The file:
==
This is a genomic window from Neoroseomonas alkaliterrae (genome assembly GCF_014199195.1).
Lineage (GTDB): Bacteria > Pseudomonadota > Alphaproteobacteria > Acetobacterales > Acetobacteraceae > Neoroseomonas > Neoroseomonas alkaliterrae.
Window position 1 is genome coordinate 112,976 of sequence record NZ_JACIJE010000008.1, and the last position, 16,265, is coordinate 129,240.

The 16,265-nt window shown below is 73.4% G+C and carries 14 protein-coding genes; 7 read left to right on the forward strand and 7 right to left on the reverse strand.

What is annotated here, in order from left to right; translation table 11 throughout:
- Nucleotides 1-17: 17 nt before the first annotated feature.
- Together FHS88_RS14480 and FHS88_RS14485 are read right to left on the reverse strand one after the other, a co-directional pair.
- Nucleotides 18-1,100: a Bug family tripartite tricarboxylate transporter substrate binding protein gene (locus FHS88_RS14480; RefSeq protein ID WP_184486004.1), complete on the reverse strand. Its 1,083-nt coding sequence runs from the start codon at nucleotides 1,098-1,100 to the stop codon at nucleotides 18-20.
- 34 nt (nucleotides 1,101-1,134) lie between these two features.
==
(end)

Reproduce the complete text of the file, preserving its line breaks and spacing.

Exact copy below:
This is a genomic window from Neoroseomonas alkaliterrae (genome assembly GCF_014199195.1).
Lineage (GTDB): Bacteria > Pseudomonadota > Alphaproteobacteria > Acetobacterales > Acetobacteraceae > Neoroseomonas > Neoroseomonas alkaliterrae.
Window position 1 is genome coordinate 112,976 of sequence record NZ_JACIJE010000008.1, and the last position, 16,265, is coordinate 129,240.

The 16,265-nt window shown below is 73.4% G+C and carries 14 protein-coding genes; 7 read left to right on the forward strand and 7 right to left on the reverse strand.

What is annotated here, in order from left to right; translation table 11 throughout:
- Nucleotides 1-17: 17 nt before the first annotated feature.
- Together FHS88_RS14480 and FHS88_RS14485 are read right to left on the reverse strand one after the other, a co-directional pair.
- Nucleotides 18-1,100: a Bug family tripartite tricarboxylate transporter substrate binding protein gene (locus FHS88_RS14480; RefSeq protein ID WP_184486004.1), complete on the reverse strand. Its 1,083-nt coding sequence runs from the start codon at nucleotides 1,098-1,100 to the stop codon at nucleotides 18-20.
- 34 nt (nucleotides 1,101-1,134) lie between these two features.